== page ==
Thursday, June 30, 2011

Gigi (1958)


“This story is about a little girl. It could be about any one of those little girls playing there. But it isn't. It's about one in particular. Her name is Gigi.”

            Gigi is considered the last great musical MGM released. It is in the tradition of their greatest musicals from decades past with its extravagant sets, elaborate costumes, and excellent songs and score.
            The beginning of the film is narrated by Honoré Lachille (Maurice Chevalier). He lets us know that the story will be about a young girl named Gigi (Leslie Caron). As soon as we meet Gigi we know she is not like other girls. She is a young, free spirited girl. Her grandmother and aunt try to teach her to be a proper young lady with good manners. Gigi wants nothing to do with the lessons her aunt gives but she just goes with the motions.  
            Honoré’s nephew Gaston (Louis Jourdan) likes to come to visit Gigi and her grandmother because they are not wealthy like him and they do not pretend to be anything different than who they are around him. Gaston is a playboy who has a new woman on his arm every week. His latest woman was caught by him with another man. The woman committed suicide from being so distraught. Gaston decides to go on holiday to the shore to get away from the gossip and prying eyes. He also decides to bring Gigi and her grandmother.
            On holiday Gaston sees that Gigi is not just a cute little girl but a beautiful young woman. The two have a very good time together. The grandmother sees this so she has her sister step up her lessons with Gigi to make her more proper so Gaston will take care of her… as in make her one of his mistresses.
            Gigi at first does not want to go ahead with the arrangements made for her but she comes to realize that she is in love with him and she would rather be miserable with him than without him. Gaston takes her out but he sees the cute, innocent tomboy is not the person he had fallen in love with. She is proper and acting like a grown woman much like the many others he has been with and he does not like this Gigi.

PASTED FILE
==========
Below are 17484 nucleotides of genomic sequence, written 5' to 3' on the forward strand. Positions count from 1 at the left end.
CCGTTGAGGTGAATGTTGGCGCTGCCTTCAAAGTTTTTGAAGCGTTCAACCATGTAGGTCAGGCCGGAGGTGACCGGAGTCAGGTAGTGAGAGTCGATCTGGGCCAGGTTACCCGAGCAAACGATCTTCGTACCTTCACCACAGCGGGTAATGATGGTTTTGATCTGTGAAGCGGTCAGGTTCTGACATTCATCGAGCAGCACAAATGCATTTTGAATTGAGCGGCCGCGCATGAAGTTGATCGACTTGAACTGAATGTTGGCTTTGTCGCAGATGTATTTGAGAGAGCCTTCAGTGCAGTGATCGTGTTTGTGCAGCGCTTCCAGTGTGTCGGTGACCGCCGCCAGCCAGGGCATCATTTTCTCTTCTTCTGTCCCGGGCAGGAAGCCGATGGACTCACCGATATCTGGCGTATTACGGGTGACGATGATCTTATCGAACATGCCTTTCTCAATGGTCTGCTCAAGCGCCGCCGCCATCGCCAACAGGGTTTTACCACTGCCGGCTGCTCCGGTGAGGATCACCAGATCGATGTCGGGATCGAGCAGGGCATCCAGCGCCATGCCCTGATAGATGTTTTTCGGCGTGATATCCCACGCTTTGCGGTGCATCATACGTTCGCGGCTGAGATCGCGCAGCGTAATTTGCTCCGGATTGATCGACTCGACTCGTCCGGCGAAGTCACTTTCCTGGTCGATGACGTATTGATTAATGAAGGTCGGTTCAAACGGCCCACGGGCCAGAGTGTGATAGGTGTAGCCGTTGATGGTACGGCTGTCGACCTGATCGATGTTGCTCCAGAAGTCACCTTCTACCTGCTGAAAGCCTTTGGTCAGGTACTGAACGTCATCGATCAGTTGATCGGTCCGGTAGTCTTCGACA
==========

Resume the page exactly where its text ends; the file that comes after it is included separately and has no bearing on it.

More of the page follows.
Just like in original Cinderella story the poor girl get the man who has everything.
            This is an MGM musical at its best. The songs are catchy and the costumes are visually stunning. Vincente Minnelli captured a Paris of imagination. He shows us the Paris we dream about falling in love in. The songs are not just sung on a soundstage but are actually “performed” and acted throughout the actual city. My favorite scene is when Gaston and Honoré walk into a restaurant where before they entered was talk and music. Once they walk in the music and the talk stops. After a few seconds everyone sings about the gossip they have heard about each man. How perfect is that? People do that all the time, they stop what they are doing when they see someone walking in and start talking about that person.

            Famed photographer Cecil Beaton designed the costumes as well as some of the scenery. He had previously designed the costumes for My Fair Lady. His costumes for the women are very elaborate and flowy. The colors of the costumes are magnificent. I can definitely tell Beaton did his homework on clothing of the late 1800s/early 1900s. I am not entirely sure what scenery Beaton created but the sets for Honoré’s room and the restaurant I loved. The sets are styled in Art Nouveau with the sweeping, delicate curves in the wood and the golden yellows.
            The songs are some of the catchiest from MGM’s musicals. My favorite song is “The Parisians” simply for the fact that Gigi sings that she cannot understand how things could be love and how they are always making love. I occasionally find myself thinking of Gaston singing “It’s a Bore” it is perfect to sum him up he is just bored with doing the same things day in and day out. I guarantee that you will be singing “Thank Heaven” in your head for days. All the lyrics and music written by Alan Jay Lerner, Frederick Loewe, and Andre Previn with the orchestration by Conrad Salinger.


            I am not sure how I feel about the cast. Leslie Caron was very good as Gigi she had the perfect look for a young girl who could be a tomboy but in the end look very pretty. I just wish she had had the chance to dance like she did in An American in Paris. You can see in certain scenes she has the body movements of a dancer. Louis Jourdan was ok. Like Caron he had the perfect look for his character. Maurice Chevalier I had never seen in a film before this. I was not impressed with him as an actor or singer the first time around and I still am not impressed (especially after seeing him act and sing Love Me Tonight where he did nothing for me). Casting these three leads was perfect since they were the only real French actors.
            My mom- excuse me, Santa- had bought me Gigi and An American in Paris for Christmas one year. I had never even heard of these films before that time. When I asked her why she got these films for me she told me they were old films and figured that I would enjoy them. I did and do enjoy both films very much. Gigi I enjoy watching for the costumes and sets and the location shots. As far as the story goes I am not too much of a big fan of it as well as the acting but like all MGM musicals it is so much fun to watch.
            I think as a girl I would love to know a rich man who was friends with me at first and enjoyed my company and then we both realized with love each other and we could be in a Paris like the film. Oh how some love stories in films bring my rarely felt/seen/known girlie side out.